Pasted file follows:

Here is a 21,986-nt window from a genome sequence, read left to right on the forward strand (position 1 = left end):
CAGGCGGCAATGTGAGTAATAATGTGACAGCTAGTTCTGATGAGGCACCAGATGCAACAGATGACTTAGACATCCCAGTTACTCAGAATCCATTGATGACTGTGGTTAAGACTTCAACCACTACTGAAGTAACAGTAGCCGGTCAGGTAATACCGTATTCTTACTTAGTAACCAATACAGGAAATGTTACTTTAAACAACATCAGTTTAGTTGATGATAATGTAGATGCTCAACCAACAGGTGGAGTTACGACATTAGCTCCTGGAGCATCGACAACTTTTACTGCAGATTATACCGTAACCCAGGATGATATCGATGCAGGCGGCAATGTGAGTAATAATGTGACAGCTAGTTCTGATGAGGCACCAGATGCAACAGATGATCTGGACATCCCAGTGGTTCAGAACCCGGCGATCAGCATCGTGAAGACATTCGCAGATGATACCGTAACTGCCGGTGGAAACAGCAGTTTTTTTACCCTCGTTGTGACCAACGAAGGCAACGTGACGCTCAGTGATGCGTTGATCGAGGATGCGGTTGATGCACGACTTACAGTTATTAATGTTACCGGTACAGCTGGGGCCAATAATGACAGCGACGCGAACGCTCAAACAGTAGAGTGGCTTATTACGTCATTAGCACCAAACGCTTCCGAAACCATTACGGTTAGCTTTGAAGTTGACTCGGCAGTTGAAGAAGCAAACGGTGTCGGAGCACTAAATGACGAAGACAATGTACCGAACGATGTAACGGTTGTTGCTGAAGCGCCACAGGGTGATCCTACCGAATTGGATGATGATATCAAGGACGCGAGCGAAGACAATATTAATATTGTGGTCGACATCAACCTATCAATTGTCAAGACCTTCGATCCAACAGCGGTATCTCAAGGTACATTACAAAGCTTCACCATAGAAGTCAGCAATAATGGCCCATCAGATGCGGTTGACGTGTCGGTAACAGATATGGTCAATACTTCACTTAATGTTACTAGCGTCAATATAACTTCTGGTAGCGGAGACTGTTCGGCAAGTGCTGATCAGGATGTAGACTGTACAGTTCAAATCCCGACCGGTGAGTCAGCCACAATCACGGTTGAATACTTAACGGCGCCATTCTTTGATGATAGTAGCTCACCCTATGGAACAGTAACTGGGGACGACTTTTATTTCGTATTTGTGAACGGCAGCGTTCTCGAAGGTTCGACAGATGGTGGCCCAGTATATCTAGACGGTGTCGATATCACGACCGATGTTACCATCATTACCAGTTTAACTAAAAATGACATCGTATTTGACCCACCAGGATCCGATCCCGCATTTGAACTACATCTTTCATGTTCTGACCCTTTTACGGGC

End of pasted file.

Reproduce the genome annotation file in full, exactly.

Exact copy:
Here is a 21,986-nt window from a genome sequence, read left to right on the forward strand (position 1 = left end):
CAGGCGGCAATGTGAGTAATAATGTGACAGCTAGTTCTGATGAGGCACCAGATGCAACAGATGACTTAGACATCCCAGTTACTCAGAATCCATTGATGACTGTGGTTAAGACTTCAACCACTACTGAAGTAACAGTAGCCGGTCAGGTAATACCGTATTCTTACTTAGTAACCAATACAGGAAATGTTACTTTAAACAACATCAGTTTAGTTGATGATAATGTAGATGCTCAACCAACAGGTGGAGTTACGACATTAGCTCCTGGAGCATCGACAACTTTTACTGCAGATTATACCGTAACCCAGGATGATATCGATGCAGGCGGCAATGTGAGTAATAATGTGACAGCTAGTTCTGATGAGGCACCAGATGCAACAGATGATCTGGACATCCCAGTGGTTCAGAACCCGGCGATCAGCATCGTGAAGACATTCGCAGATGATACCGTAACTGCCGGTGGAAACAGCAGTTTTTTTACCCTCGTTGTGACCAACGAAGGCAACGTGACGCTCAGTGATGCGTTGATCGAGGATGCGGTTGATGCACGACTTACAGTTATTAATGTTACCGGTACAGCTGGGGCCAATAATGACAGCGACGCGAACGCTCAAACAGTAGAGTGGCTTATTACGTCATTAGCACCAAACGCTTCCGAAACCATTACGGTTAGCTTTGAAGTTGACTCGGCAGTTGAAGAAGCAAACGGTGTCGGAGCACTAAATGACGAAGACAATGTACCGAACGATGTAACGGTTGTTGCTGAAGCGCCACAGGGTGATCCTACCGAATTGGATGATGATATCAAGGACGCGAGCGAAGACAATATTAATATTGTGGTCGACATCAACCTATCAATTGTCAAGACCTTCGATCCAACAGCGGTATCTCAAGGTACATTACAAAGCTTCACCATAGAAGTCAGCAATAATGGCCCATCAGATGCGGTTGACGTGTCGGTAACAGATATGGTCAATACTTCACTTAATGTTACTAGCGTCAATATAACTTCTGGTAGCGGAGACTGTTCGGCAAGTGCTGATCAGGATGTAGACTGTACAGTTCAAATCCCGACCGGTGAGTCAGCCACAATCACGGTTGAATACTTAACGGCGCCATTCTTTGATGATAGTAGCTCACCCTATGGAACAGTAACTGGGGACGACTTTTATTTCGTATTTGTGAACGGCAGCGTTCTCGAAGGTTCGACAGATGGTGGCCCAGTATATCTAGACGGTGTCGATATCACGACCGATGTTACCATCATTACCAGTTTAACTAAAAATGACATCGTATTTGACCCACCAGGATCCGATCCCGCATTTGAACTACATCTTTCATGTTCTGACCCTTTTACGGGC